High school sweethearts Erica and John Aklan had a fairy-tale wedding and honeymoon, then quickly faced their first major challenge: separation because of military life.
In the first five years of their marriage, “We were apart more than we were together. We know hardship,” Erica Aklan said.
But as it turned out, separation wouldn’t be their biggest difficulty.
On Aug. 30, 2006, the Aklans welcomed their first child, Ryan. Four years and seven months later, they received news that would change their lives forever — an autism diagnosis.
Autism was unfamiliar territory.
“When my oldest son was diagnosed, I struggled for six months to get necessary services in place,” Erica Aklan said. “I had to figure everything out on my own. I was determined and pushed through obstacle after obstacle, but it shouldn’t have been so hard.”
Aklan had spent her life devoted to working with nonprofits and women’s ministry. Now, she began using her writing, speaking and passion for advocacy to speak out for families dealing with autism.
The Aklans welcomed a second child, Trevor, on Dec. 19, 2008. Three years and two months later, they received yet another autism diagnosis.
“What took me six months to establish with my firstborn only took nine days to set up when my youngest son was diagnosed,” Erica Aklan said.
The Aklans left Germany and arrived in Georgia in May 2012.
“My prayer when we arrived in Savannah was, ‘OK, God. I will bloom where you plant me. If I’m in a waiting room, grocery store or wherever, that my eyes would be open and I would be a blessing,’” Erica Aklan said. “I want to come along other mamas and help. My heart is about helping women one-on-one. I’ve been doing this faithfully. I would love that scale and scope to grow.”
Through her writing, she shares about her family’s autism journey and how it has transformed them. She is an open book. When she isn’t writing, she is speaking to provide resources or encourage others to live fully with an autism diagnosis. She said her faith enables her to live, knowing that God has a plan for her sons’ lives just as he does for her own.
High school sweethearts
Erica Francis, 15, met John Aklan, 17, while they were students at Casa Roble Fundamental High School in Orangevale, California, a suburb of Sacramento. After graduation, they went their separate ways. Aklan joined the Army while Francis went to California State University, Sacramento.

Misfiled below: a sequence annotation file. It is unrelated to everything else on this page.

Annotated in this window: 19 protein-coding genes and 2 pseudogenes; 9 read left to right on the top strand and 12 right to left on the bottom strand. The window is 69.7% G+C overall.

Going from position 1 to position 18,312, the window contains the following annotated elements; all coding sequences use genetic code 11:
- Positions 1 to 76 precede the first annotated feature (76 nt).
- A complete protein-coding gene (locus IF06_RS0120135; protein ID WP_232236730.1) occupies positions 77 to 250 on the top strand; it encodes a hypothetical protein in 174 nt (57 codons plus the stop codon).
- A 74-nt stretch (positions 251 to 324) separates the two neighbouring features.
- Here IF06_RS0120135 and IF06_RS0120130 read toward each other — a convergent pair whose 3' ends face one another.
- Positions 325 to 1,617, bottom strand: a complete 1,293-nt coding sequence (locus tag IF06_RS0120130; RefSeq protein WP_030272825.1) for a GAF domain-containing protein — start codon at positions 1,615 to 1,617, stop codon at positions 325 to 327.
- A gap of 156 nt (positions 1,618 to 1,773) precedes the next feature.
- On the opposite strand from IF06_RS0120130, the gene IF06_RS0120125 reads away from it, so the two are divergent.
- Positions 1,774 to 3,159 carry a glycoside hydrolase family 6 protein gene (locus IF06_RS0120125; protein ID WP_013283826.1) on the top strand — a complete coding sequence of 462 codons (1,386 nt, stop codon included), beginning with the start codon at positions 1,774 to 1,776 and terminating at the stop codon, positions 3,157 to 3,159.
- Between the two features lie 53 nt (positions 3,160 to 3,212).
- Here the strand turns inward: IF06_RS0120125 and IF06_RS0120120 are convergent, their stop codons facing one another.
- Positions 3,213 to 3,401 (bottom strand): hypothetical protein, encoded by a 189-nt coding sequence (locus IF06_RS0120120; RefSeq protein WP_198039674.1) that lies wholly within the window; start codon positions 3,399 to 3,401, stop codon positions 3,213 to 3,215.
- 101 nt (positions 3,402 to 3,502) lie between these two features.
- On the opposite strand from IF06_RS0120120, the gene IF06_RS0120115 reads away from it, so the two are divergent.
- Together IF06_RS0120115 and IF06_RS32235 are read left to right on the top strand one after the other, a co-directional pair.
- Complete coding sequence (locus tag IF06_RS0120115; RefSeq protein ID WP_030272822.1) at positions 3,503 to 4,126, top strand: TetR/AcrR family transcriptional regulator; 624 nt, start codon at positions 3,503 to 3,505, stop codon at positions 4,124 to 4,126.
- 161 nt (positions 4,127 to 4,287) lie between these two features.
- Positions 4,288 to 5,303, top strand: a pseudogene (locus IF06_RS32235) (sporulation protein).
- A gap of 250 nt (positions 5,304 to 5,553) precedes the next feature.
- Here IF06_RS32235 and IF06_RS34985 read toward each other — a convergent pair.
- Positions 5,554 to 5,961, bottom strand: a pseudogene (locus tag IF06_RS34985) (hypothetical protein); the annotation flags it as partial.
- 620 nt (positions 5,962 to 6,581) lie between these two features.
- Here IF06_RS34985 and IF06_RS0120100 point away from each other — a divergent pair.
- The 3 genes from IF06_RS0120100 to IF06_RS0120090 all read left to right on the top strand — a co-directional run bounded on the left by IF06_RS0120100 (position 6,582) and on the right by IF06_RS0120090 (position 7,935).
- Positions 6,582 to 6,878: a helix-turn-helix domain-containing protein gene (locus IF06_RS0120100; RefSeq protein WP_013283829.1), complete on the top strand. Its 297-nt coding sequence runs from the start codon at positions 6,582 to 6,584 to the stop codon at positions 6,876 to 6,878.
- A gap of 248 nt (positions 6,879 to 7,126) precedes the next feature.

In summer 2000, Francis traveled to Europe with a girlfriend. Aklan was stationed in Germany at the time. The two met up and walked the streets of Paris and Barcelona.
“I thought we were supposed to be friends, and realized it was more this time,” Erica Aklan said.
Despite the six-year absence, she knew she was looking at her future husband. She flew home, picked up bridal magazines and began planning a wedding.
The marriage proposal took place six months later. It was a fairy-tale setting at the Neuschwanstein Castle in Bavaria, Germany. The two wed on July 3, 2001. After a honeymoon in Mexico, Erica Aklan returned to California to await her moving orders from the Army. The plan was to join John Aklan in Germany. Then the 9/11 terror attacks altered the newlyweds’ course.
“He was on another continent, and I wasn’t sure if I would see him again,” she said.
Finally, in January 2002, she joined her husband in Fort Bragg, North Carolina. In January 2006, the Aklans moved to Fort Rucker, Alabama, and then in October 2007 to Ansbach, Germany.
After this whirlwind journey over the last 15 years, Erika Aklan shares her story with other women in similar situations in hopes that they will benefit.
“There are things about military life that are unique — frequent moves, building community and establishing support systems in each new place, deployments and other long periods of absence,” Aklan said. “Throw in an autism diagnosis — or two — and the woman who was already dealing with high levels of stress is now figuring out how to best care for and advocate for her special-needs children, too. It can be overwhelming, even paralyzing. Too often, families are given an autism diagnosis, but few — or no — directions about what to do next. Or we don’t understand what’s really needed — and why — nor how to access those services.”